When did it become the norm to congratulate individuals who have experienced a divorce? I mean – seriously – there are people who have lived in volatile relationships or have found themselves in a relationship where every vow taken at the altar has been ignored. I understand how these individuals are maybe experiencing a euphoria of relief. I can see where congratulations are acceptable in such a situation, but regardless of the circumstances, don’t we still experience a sense of loss? None of us goes into a marriage expecting it to fail. I’ll readily admit that I entered my marriage with images of two old people walking hand in hand through a park. Leaning on one another in sickness and in health – till death do us part. But ever so slowly, one decision that felt right at the time led to other decisions that were so, so wrong.
A few weeks ago, I was searching for the perfect birthday card for my granddaughter. Slowly traveling down the aisle, the cards changed from birthday to sympathy to coping to WHAT? Congratulations on your divorce! There must have been 10 to 12 cards to send to recent divorcees. Each card carried a flip little message about how wonderful life is now that your chosen mate has hit the trail. I’ve seen these cards before, but I never really paid much attention to them. Most of the women I know going through divorce aren’t running around giving high 5’s to everyone. Honestly, most of these women, like me, initiated the process, but that doesn’t mean we are happy about the situation. At best, I would say we are dealing with life on a day to day basis and attempting to land on our feet. It’s a scary place to be – maybe not as precarious as what we’re leaving behind, but standing on a swinging bridge isn’t exactly what can be considered security.
Through my life, I’ve lost a child and both of my parents. Technically, a divorce isn’t a death. Friends and neighbors don’t line up to offer condolences or a hug. No one brings over meals. There is no ritual where tears are free to fall and you say good bye in a civil manner. There is no tangible closure that marks the end of the sleepless nights or excuses the words that have been cruelly tossed back and forth. With a divorce, battle lines are drawn. Friends and extended family simply disappear. People that you once depended on to help out when times got rough – they are gone. The death of a loved one pulls people together. We gather to revisit memories of happy times and to tell stories that bring comfort. We send cards and write messages filled with words of hope that acknowledge grief. No one would dare to offer congratulations on the loss of a loved one. Good grief, the loss of a pet is given more respect than the loss of a marriage.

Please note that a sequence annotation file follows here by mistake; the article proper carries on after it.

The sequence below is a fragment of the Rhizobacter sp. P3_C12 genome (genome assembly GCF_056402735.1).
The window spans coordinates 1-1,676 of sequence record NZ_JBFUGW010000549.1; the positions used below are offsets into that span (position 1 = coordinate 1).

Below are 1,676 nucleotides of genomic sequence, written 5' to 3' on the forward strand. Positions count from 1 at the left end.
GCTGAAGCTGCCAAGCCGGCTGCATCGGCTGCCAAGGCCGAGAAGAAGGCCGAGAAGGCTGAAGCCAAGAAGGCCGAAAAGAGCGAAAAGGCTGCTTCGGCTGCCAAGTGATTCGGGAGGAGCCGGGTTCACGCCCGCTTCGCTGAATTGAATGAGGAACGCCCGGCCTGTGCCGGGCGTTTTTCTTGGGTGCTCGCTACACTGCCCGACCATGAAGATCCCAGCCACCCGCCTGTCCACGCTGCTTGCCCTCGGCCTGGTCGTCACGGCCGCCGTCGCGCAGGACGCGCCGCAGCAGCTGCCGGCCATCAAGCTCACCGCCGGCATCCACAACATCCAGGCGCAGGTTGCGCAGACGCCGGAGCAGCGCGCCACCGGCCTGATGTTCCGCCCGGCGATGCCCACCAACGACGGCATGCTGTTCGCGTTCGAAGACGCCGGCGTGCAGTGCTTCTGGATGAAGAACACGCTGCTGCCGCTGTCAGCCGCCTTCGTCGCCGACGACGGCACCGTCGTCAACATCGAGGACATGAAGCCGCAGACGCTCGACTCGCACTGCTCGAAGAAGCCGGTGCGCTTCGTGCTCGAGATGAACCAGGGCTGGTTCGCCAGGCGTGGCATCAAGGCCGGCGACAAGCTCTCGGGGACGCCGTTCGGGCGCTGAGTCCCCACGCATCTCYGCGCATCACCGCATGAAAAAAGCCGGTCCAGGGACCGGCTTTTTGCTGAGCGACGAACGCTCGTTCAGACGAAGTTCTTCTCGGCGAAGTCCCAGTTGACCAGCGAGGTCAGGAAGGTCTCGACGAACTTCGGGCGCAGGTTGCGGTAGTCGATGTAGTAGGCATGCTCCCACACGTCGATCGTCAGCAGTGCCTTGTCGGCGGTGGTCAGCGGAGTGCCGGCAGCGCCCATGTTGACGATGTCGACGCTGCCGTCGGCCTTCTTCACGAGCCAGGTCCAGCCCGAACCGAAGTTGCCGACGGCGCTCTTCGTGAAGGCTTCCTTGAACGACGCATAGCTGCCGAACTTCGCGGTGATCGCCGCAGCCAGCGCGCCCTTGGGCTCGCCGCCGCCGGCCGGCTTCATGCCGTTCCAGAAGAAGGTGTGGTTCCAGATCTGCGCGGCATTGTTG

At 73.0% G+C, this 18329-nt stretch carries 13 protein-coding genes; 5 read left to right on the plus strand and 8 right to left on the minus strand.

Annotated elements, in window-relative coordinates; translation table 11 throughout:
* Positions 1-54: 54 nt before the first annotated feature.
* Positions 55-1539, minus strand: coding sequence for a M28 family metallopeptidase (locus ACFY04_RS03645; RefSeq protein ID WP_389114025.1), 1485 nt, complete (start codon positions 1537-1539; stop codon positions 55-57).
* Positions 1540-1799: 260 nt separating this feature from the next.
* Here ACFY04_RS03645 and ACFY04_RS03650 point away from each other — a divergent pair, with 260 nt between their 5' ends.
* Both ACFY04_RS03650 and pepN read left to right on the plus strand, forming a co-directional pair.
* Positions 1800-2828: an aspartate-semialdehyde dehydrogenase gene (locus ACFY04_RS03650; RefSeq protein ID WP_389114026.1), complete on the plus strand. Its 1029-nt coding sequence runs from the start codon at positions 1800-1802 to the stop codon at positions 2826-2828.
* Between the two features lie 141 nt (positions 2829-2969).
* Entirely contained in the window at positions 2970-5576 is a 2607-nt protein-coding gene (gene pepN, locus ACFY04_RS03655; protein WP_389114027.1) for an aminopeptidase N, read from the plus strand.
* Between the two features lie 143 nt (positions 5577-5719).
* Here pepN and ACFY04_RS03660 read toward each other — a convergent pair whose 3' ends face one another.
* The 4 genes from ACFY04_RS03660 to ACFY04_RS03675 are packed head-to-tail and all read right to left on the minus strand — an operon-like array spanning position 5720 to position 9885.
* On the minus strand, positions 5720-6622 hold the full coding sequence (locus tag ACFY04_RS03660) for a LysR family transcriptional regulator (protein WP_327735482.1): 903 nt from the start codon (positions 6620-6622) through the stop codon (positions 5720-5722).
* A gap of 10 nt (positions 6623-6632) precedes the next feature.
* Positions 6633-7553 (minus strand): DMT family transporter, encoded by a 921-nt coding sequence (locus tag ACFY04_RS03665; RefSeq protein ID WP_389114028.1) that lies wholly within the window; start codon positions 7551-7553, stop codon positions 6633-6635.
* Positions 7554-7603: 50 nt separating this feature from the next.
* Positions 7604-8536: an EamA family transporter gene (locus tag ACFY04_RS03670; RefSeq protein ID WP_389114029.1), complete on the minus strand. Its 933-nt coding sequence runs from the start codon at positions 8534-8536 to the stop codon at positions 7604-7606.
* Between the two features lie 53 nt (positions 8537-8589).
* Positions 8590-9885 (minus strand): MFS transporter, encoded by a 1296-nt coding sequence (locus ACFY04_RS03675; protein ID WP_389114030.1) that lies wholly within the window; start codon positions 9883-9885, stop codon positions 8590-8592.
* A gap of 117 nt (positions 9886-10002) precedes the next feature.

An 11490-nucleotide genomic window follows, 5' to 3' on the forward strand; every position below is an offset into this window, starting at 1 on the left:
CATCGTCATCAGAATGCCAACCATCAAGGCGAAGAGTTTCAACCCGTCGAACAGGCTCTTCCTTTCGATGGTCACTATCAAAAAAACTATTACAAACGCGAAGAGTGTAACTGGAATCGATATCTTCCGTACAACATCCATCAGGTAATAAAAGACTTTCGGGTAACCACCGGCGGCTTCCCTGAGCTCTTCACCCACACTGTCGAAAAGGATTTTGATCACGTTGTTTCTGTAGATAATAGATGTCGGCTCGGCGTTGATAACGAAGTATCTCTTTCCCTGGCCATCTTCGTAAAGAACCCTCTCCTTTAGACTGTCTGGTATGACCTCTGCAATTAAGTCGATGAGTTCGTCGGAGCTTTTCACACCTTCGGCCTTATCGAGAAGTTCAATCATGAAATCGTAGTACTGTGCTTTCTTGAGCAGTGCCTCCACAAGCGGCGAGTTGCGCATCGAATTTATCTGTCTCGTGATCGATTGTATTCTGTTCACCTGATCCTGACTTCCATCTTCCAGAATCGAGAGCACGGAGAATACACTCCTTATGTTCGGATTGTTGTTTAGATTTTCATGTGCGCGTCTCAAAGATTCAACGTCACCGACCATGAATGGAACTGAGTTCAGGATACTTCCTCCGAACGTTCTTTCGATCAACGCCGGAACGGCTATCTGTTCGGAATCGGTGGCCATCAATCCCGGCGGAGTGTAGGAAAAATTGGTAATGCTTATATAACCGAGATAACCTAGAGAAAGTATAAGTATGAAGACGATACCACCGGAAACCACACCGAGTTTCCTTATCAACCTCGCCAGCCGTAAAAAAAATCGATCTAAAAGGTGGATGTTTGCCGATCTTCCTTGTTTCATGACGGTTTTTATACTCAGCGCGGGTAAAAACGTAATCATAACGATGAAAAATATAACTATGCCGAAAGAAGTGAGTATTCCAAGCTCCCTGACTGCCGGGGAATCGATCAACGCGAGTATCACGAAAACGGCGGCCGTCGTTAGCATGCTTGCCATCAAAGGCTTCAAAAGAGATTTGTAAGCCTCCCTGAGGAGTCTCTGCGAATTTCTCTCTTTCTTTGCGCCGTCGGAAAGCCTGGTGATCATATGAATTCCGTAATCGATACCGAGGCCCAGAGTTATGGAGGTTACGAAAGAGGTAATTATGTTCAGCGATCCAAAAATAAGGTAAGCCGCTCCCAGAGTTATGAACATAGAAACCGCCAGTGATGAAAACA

My divorce is, as I’m writing, still very new. I saw it coming. Like a run-a-way train barreling towards a brick wall. I’m in no way innocent. Multiple situations where I should have spoken up and fought for US have passed. Too many episodes where I should have forced acknowledgement of what was happening to OUR marriage. Way to many times of remaining passive because that is what I thought was the supportive thing to do. Realizing, finally, that “WE” had ended years prior to the date on a divorce decree. I don’t want to be congratulated. I don’t want to be reminded that WE are finished. Perhaps it is to our benefit that divorce brings out the beast in those involved. Seeing that beast reaffirms that decisions made are for the best. Accepting that at times we were the beast spurs us to refocus, center, heal. It is exhausting and our actions have effected not only two people, but many. We now have our baggage to unpack, and it consists of many extra – large bags. One friend, who has also weathered divorce, summed it up so perfectly. Get out of bed each morning and find a piece of you through the course of the day. Eventually there will be a healthy person again.
So, as I write this, my brain is using my fingers to realign the fragments of me. My family accepts that I’m not all here just yet. They have faith I will return and have supported my decision. My colleagues are aware of the events that have unfolded during the past year. They know this wasn’t an easy decision, but it appears they saw what was coming far before I did. Finally, to all those couples I know who are celebrating decades of marriage – Congratulations. May you be blessed for many years to come.